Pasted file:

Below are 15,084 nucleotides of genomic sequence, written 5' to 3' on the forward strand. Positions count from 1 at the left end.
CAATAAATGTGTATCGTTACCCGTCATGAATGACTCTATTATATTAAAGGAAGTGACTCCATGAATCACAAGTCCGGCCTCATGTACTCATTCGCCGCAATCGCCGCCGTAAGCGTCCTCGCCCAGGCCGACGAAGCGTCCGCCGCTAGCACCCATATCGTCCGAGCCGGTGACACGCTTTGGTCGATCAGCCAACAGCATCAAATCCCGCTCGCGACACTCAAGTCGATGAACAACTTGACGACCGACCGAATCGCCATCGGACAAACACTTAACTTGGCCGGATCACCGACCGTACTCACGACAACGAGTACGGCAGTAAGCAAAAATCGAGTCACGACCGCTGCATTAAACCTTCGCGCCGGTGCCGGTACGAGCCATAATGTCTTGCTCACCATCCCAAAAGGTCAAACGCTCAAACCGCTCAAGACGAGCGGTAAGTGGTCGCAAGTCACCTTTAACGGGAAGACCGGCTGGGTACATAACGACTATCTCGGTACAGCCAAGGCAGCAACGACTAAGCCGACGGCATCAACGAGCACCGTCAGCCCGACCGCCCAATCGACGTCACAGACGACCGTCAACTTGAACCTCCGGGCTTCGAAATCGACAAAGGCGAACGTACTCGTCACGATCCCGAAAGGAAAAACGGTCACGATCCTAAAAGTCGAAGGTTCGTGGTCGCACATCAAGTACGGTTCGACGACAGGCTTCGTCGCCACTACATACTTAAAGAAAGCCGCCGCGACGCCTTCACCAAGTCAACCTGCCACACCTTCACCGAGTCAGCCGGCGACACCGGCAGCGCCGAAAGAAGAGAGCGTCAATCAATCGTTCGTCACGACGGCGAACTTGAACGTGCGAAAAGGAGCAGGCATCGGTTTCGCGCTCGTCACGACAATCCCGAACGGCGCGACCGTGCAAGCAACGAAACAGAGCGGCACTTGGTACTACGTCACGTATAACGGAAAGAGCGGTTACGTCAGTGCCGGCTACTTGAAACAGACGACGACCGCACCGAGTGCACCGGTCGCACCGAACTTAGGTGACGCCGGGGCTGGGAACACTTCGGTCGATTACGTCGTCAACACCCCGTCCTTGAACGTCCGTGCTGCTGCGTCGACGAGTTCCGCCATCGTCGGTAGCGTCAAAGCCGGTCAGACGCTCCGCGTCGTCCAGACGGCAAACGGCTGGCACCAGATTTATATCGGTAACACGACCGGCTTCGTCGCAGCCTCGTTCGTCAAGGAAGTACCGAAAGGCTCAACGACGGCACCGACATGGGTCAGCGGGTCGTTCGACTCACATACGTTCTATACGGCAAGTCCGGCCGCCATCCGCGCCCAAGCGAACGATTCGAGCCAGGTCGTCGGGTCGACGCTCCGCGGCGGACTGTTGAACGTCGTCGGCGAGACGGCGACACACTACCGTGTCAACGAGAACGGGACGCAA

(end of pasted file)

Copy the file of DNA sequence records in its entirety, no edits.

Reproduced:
Below are 15,084 nucleotides of genomic sequence, written 5' to 3' on the forward strand. Positions count from 1 at the left end.
CAATAAATGTGTATCGTTACCCGTCATGAATGACTCTATTATATTAAAGGAAGTGACTCCATGAATCACAAGTCCGGCCTCATGTACTCATTCGCCGCAATCGCCGCCGTAAGCGTCCTCGCCCAGGCCGACGAAGCGTCCGCCGCTAGCACCCATATCGTCCGAGCCGGTGACACGCTTTGGTCGATCAGCCAACAGCATCAAATCCCGCTCGCGACACTCAAGTCGATGAACAACTTGACGACCGACCGAATCGCCATCGGACAAACACTTAACTTGGCCGGATCACCGACCGTACTCACGACAACGAGTACGGCAGTAAGCAAAAATCGAGTCACGACCGCTGCATTAAACCTTCGCGCCGGTGCCGGTACGAGCCATAATGTCTTGCTCACCATCCCAAAAGGTCAAACGCTCAAACCGCTCAAGACGAGCGGTAAGTGGTCGCAAGTCACCTTTAACGGGAAGACCGGCTGGGTACATAACGACTATCTCGGTACAGCCAAGGCAGCAACGACTAAGCCGACGGCATCAACGAGCACCGTCAGCCCGACCGCCCAATCGACGTCACAGACGACCGTCAACTTGAACCTCCGGGCTTCGAAATCGACAAAGGCGAACGTACTCGTCACGATCCCGAAAGGAAAAACGGTCACGATCCTAAAAGTCGAAGGTTCGTGGTCGCACATCAAGTACGGTTCGACGACAGGCTTCGTCGCCACTACATACTTAAAGAAAGCCGCCGCGACGCCTTCACCAAGTCAACCTGCCACACCTTCACCGAGTCAGCCGGCGACACCGGCAGCGCCGAAAGAAGAGAGCGTCAATCAATCGTTCGTCACGACGGCGAACTTGAACGTGCGAAAAGGAGCAGGCATCGGTTTCGCGCTCGTCACGACAATCCCGAACGGCGCGACCGTGCAAGCAACGAAACAGAGCGGCACTTGGTACTACGTCACGTATAACGGAAAGAGCGGTTACGTCAGTGCCGGCTACTTGAAACAGACGACGACCGCACCGAGTGCACCGGTCGCACCGAACTTAGGTGACGCCGGGGCTGGGAACACTTCGGTCGATTACGTCGTCAACACCCCGTCCTTGAACGTCCGTGCTGCTGCGTCGACGAGTTCCGCCATCGTCGGTAGCGTCAAAGCCGGTCAGACGCTCCGCGTCGTCCAGACGGCAAACGGCTGGCACCAGATTTATATCGGTAACACGACCGGCTTCGTCGCAGCCTCGTTCGTCAAGGAAGTACCGAAAGGCTCAACGACGGCACCGACATGGGTCAGCGGGTCGTTCGACTCACATACGTTCTATACGGCAAGTCCGGCCGCCATCCGCGCCCAAGCGAACGATTCGAGCCAGGTCGTCGGGTCGACGCTCCGCGGCGGACTGTTGAACGTCGTCGGCGAGACGGCGACACACTACCGTGTCAACGAGAACGGGACGCAA